June 11, 2015

summer/fall CSA, week 1

Filed under: CSA — kat @ 3:14 pm

The CSA is back! *throws confetti* I’ve managed to get by with the farmer’s markets, but there’s no substitute for picking up a week’s worth of vegetables that I, uh, had no say in selecting. (Well, technically I can select my beets from a pile of other beets. But I still can only get beets. Especially since there were nothing but beets at the trade table. Fellow CSA members, can you truly be soured on beets already?)

First week of the summer CSA brought us a ton of leafy greens to eat: green leaf lettuce, rainbow chard, spinach, and the greens from the aforementioned beets meant that it was a very leafy pickup. Also in the pickup: spring onions, mushrooms, zucchini, and the usual eggs and bread (Breadery 3-seed).

summer/fall CSA, 2015 week 1

I cut up and washed the green leaf lettuce right away. Lettuces don’t hold up well in the fridge. We had it alongside white rice and a frittata of kielbasa, spinach, and cheddar cheese. The Little Prince actually ate his entire serving of “egg pie”, much to my delight.

No fancy plans for the rest of the pickup; I might end up just sauteeing the beet greens together with the chard, let the thick-stemmed greens hang out together. Zucchini is fantastic tossed with a bit of olive oil and spice, and baked on a sheet pan or quickly sauteed on the stovetop. Spring onion greens might go in another frittata with the mushrooms (there are oh so many eggs in the house right now), and I’ll save the spring onion bulbs to throw on the grill next time it’s fired up (they turn sweet and smoky and fantastic; I highly recommend it). Beets, I’ll probably try some sort of pickle. Or puree into soup with a little garlic and cream.

The weather yesterday was beautiful and I was absolutely loving being at the farm. It was nice to see the llamas again, too. Hi, llamas!

llamas say hi

May 28, 2015

spring CSA, final week

Filed under: CSA, local — kat @ 2:42 pm

For the final week of this year’s spring CSA, we had: beets, apples, asparagus, Vidalia onions, cucumbers, green leaf lettuce, kale, green beans, eggs, and bread (Breadery sourdough).

spring CSA, week 11

Saying goodbye to the spring CSA is nowhere near as bittersweet as saying goodbye to the summer/fall CSA. The spring CSA ends at a great time; the farmer’s markets are just starting up, strawberry picking is beginning in the fields, my little container garden is providing herbs for our meals, and I can already see the beginnings of baby hot peppers on our plants. And the summer/fall CSA starts up in just two weeks, so it’s hardly a period of privation.

Yesterday afternoon I went to the farmer’s market at Miller Library, just to stock up on eggs. The guy at the TLV tree farm promptly talked me into buying more. Like he said, they’ll be fine for weeks in the fridge… and at under $4/dozen if you buy three, these fresh brown eggs from cage-free hens are comparable to supermarket prices. He also talked me into buying twice the strawberries I came for (picked that very morning). Dude is smooth.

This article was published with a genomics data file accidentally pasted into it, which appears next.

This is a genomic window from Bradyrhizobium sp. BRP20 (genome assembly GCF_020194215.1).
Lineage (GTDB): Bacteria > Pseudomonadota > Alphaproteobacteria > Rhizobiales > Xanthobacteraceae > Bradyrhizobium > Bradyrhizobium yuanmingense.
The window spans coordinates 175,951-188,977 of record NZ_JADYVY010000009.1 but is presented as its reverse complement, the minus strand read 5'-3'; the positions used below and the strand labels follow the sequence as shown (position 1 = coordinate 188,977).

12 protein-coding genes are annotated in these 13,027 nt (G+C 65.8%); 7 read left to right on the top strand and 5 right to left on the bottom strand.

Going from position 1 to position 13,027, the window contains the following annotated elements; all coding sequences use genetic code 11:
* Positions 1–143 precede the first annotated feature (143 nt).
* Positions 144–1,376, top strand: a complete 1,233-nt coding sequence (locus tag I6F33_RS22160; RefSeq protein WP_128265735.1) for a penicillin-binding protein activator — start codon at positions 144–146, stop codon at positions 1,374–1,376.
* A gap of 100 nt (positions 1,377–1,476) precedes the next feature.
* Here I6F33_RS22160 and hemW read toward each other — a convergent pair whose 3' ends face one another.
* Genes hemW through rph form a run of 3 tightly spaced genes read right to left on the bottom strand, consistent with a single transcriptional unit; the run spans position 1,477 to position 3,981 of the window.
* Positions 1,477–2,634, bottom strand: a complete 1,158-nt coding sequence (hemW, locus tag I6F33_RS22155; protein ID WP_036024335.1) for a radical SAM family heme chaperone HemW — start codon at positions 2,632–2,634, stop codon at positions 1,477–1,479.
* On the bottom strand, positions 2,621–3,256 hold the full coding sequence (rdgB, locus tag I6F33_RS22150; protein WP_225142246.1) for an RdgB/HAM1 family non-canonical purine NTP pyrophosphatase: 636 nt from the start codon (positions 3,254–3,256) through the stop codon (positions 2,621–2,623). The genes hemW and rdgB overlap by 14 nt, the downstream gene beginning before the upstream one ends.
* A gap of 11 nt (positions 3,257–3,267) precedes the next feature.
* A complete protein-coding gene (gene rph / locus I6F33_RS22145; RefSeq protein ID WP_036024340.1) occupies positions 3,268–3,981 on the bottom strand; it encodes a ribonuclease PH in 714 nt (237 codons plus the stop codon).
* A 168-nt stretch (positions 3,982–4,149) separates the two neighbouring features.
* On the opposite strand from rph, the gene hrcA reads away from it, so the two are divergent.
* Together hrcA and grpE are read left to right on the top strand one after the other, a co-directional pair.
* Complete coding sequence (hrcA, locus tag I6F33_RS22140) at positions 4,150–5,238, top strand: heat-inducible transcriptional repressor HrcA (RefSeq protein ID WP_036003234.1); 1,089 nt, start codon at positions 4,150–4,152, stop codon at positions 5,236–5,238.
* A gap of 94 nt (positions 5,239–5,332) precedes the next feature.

farmer's market haul

While I was there, I also picked up a bag of mixed greens from Love Dove, challah from The Breadery, and zucchini from the stand next to the Stone House Bakery.

The strawberries came in handy right away; I used them to bribe the Little Prince into finishing his salad greens. The kid will do anything for strawberries. They were juicy, sweet, and perfect. I’m already itching to make strawberry jam.


I’ve said this before, but: I really love spring in Maryland.

May 14, 2015

spring CSA, week 10

Filed under: CSA — kat @ 2:33 pm

The haul: 5 Stayman apples, 8 Fuji apples, rainbow carrots, asparagus, radishes (though the overhead shot really shows more radish green than radish root), a pound of spinach, a head of (really sandy) romaine lettuce, Brussels sprouts, eggs, and bread (Breadery honey whole wheat).

spring CSA, week 10

We ate the asparagus immediately; it was so fresh that some of the ends didn’t even snap. I love asparagus for its ease of preparation: snap the ends, rinse the spears, tumble them into a pan with some olive oil, salt, and pepper, and roast them until they start to look a little shriveled. Done! They get all tender and delicious. Even the Little Prince loves them.

The apples are really piling up; we are drowning a bit in apples here. Since the Little Princess is just starting solid foods (she seemed to like her puree of CSA spinach last night), I think I’ll be making applesauce this weekend. And apple cobbler for us older folks, too.

I also dropped by the Miller Library farmer’s market yesterday. It was great to see all the farm stands again! Not much in the way of fresh produce yet but if you want to stock up on little baby herb and tomato plants, now is the time. I picked up two little cherry tomato plugs from Love Dove Farm; really looking forward to fresh-off-the-vine tomatoes this summer, assuming I can get to them before all the back yard wildlife.

Breezy Willow’s spring CSA runs for just one more week, and then it’s a two-week break until the summer one starts up. I’m looking forward to doing a lot of farmer’s market shopping over the hiatus.